The Secular Visionaries: Aestheticism and New Zealand Short Fiction in the Twentieth Century
Rodopi. Amsterdam and New York 2010.
ISBN 978-90-420-3184-5; Paola Della Valle .
These studies address two major fields of New Zealand writing: the short fiction and Maori writing which rose to prominence in the 1970s, although in both there is inevitably some mixing of genres, traditions and writers. Joel Gwynne’s monograph provocatively sets out to challenge a dominant critical perception that short fiction in New Zealand polarises into two schools, of realism and modernist-impressionism, a polarisation that also reflects a gender division; and he deconstructs these binary aesthetic categories with reference to the pioneers, Katherine Mansfield and Frank Sargeson.
Pointing to stylistic variability and experimentation , he argues that Sargeson’s use of epiphany and impressionism makes his so-called realism stylistically closer to Mansfield than has been recognised. The stories oflater practitioners are also analysed for their aesthetic pluralism: Maurice Duggan, who conjoins ‘the secular and the visionary, the realist and the impressionist, the local and the universal’ (106); Janet Frame whose fluidity and capacity for dissolving boundaries make her work elude such categorisations; Patricia Grace whose metafictional self referential strategies complicate binaries associated with the social realism of Maori politics, such as individual/community and nature/civilisation; and Owen Marshall who diversifies and disrupts the masculinist subjectivity associated with Sargeson.
This is the first full length study devoted to the New Zealand short story tradition, and it is refreshing to read an extended intervention on standard critical conceptualisations. How far can Gwynne’s thesis be sustained? After all, the fact that the writers have been perceived as polarised into two schools reflects the genre’s evolution from the time that Sargeson and other cultural nationalists of the 1930s set themselves up against Mansfield, the international heavyweight with her ‘miniaturist’ modernism. But it is worth reflecting on this deliberate cultural construction— for example, there is evidence that Sargeson wascovertly borrowing from Mansfield even while distancing his work from her. Yet, on the other hand most short fiction, in particular, shows generic instability and aesthetic complexity when examined closely enough, and some of Gwynne’s close readings and his rebuttal of commonplace views such as that Marshall directly inherits Sargeson’s realism,do not add markedly to the standard critical perceptions of these writers.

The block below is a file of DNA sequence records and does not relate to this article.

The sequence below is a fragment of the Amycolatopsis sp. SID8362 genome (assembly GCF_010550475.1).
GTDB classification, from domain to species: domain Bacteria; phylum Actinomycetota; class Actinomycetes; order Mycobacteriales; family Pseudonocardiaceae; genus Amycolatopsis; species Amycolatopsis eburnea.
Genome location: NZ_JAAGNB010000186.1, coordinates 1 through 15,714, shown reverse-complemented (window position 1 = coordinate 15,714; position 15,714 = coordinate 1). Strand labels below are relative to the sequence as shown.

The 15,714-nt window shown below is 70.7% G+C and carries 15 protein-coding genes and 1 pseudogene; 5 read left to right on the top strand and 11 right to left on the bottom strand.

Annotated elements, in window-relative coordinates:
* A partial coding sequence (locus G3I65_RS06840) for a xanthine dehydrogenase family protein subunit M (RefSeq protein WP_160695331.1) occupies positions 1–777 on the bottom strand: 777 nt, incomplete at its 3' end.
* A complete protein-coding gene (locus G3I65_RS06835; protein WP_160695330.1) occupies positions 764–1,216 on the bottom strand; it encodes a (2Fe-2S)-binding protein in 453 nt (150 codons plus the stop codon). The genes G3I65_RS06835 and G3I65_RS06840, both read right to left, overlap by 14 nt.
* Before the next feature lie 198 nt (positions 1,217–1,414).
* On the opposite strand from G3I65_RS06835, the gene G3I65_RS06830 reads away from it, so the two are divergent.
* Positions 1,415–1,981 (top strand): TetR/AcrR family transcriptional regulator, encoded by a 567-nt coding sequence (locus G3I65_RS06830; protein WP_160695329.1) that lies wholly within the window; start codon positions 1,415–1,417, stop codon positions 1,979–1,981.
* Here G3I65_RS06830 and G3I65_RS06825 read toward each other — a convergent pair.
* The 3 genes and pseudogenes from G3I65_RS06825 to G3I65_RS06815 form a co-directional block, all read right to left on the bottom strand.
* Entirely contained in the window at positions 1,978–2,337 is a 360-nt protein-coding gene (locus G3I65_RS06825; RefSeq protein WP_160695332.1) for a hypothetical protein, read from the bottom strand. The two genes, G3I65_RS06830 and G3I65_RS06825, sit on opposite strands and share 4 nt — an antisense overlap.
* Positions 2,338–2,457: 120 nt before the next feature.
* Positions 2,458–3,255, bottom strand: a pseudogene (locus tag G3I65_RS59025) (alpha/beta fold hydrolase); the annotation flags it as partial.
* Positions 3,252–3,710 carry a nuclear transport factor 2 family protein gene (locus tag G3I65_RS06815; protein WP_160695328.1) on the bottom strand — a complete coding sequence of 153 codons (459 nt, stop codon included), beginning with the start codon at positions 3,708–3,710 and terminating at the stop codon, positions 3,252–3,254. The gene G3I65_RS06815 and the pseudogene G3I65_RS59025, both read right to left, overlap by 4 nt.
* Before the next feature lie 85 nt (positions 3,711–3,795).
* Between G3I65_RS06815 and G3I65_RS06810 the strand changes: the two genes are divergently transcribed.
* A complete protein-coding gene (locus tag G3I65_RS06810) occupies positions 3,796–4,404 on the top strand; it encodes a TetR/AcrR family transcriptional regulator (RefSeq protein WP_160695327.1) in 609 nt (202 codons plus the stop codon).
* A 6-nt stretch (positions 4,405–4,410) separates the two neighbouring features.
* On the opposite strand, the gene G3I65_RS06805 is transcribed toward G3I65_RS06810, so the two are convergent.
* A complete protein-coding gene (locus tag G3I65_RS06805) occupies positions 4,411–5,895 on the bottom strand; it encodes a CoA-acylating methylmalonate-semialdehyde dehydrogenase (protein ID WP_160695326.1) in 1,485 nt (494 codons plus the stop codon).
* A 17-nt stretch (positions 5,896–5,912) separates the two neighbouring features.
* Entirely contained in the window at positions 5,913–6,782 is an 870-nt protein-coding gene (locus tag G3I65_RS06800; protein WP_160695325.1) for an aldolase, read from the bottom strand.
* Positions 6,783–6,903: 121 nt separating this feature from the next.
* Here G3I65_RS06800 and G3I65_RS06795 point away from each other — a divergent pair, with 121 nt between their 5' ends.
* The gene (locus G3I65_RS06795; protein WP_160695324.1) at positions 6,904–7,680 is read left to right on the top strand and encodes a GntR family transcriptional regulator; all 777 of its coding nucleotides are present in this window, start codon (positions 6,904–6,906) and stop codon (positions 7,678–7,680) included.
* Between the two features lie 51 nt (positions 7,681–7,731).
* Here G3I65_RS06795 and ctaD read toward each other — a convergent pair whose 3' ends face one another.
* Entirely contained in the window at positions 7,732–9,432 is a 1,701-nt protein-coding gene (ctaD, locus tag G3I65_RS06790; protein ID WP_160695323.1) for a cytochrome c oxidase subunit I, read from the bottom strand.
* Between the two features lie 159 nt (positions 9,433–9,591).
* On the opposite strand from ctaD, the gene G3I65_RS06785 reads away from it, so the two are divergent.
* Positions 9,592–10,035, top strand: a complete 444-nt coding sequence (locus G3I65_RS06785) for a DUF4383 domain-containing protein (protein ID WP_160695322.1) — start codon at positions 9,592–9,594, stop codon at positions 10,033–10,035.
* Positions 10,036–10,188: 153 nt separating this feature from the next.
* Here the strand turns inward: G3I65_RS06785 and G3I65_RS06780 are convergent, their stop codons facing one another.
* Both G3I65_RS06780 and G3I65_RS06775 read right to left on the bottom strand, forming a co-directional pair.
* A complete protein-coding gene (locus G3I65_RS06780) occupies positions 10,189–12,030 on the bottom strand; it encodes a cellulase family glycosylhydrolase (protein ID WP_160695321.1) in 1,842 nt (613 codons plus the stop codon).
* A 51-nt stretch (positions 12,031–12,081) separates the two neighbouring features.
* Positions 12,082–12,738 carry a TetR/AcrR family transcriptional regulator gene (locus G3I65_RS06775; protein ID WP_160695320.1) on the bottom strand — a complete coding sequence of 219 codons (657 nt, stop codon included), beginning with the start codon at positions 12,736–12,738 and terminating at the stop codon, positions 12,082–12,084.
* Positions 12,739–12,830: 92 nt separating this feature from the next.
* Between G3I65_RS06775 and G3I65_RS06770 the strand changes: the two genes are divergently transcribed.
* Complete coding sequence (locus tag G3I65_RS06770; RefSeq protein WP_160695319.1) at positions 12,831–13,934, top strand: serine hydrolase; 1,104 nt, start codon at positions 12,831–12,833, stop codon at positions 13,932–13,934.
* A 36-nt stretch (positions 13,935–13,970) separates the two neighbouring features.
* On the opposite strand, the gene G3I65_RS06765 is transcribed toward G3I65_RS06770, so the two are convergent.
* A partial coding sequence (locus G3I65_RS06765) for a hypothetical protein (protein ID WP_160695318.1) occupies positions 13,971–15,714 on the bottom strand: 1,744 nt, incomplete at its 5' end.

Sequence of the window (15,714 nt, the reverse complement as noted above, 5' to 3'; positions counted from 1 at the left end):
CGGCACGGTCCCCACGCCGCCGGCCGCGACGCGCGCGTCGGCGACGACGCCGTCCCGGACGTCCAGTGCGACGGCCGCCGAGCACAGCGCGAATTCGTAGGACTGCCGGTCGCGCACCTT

It would seem that ‘deconstructing the binaries’ might also be a way of arguing for closer and more perceptive readings, that show the complexity inherent in literary aesthetics. Nevertheless, now that the field itself has diversified in recent decades with younger, innovative writers, outside the scope of Gwynne’s study, like Craig Cliff, Emily Perkins, Fiona Farrell, andSue Orr, his book serves as a timely reminder that entrenched critical judgements also require revision in the wake of new developments. It may be that the force field of male/female polarisation, for example, will deconstruct of it own volition as much as with Gwynne’s prompting.
From Silence to Voice: The Rise of Maori Literature
Paola Della Valle
Auckland Oratio Media, 2010.
In From Silence to Voice: The Rise of Maori Literature, Paola Della Valle, in an ‘indigenised’ reading from an ‘outsider perspective’ (vii, 106), provides a postcolonial analysis of Maori literature, beginning with representations of the Maori by Pakeha novelists such as Roderick Findlayson and Noel Hilliard. Her real subject, however, is ‘themaori voice’ that exploded on the national scene in the 1970s, and the tradition of Maori writing as it diversifies generically and becomes politically radical.
Focusing on the works of Patricia Grace and Witi Ihimaera, Della Valle examines historical and cultural links between Maori and Italian, especially in terms of music, food, family and language,identifying postcolonial perspectives: Ihimaera’s extensive use of Italian opera and melodrama (parallels between Maori resistance to land appropriation and the national risorgimento in Italy in the 19th century) and Grace’s exploration in her novel Tu, of Italian culture as perceived by the Maori Battalion that fought at Cassino in the Second World War(anticipating greater Maori agency in the post-war era). She also draws attention to the indigenous roots of Maori writing, and along with her close readings includes a welcome discussion of Maori English and the writers’ political strategies like code-switching.
The Rise of Maori Literature complements two recent studies, Eva Rask Knudsen’s The Circle and the Spiral: A Study of Australian Aboriginal and New Zealand Maori Literature, and Melissa Kennedy’s, Striding Both Worlds: Witi Ihimaera and Zealand’s Literary Tradition, in its emphasis on the cross-cultural and intertextual character of Maori writingas intrinsic to its literary modernity. By contrast to the more selective critical reassessment provided in Gwynne’s Secular Visionaries, this is an overview focusing on two major indigenous writers and their European and Polynesian contexts: as such it will appeal to allthose seeking an introduction to Maori writing.
University of Northampton
To appear in Journal of Postcolonial Writing 49.1 (2013). Reprinted with permission of Routledge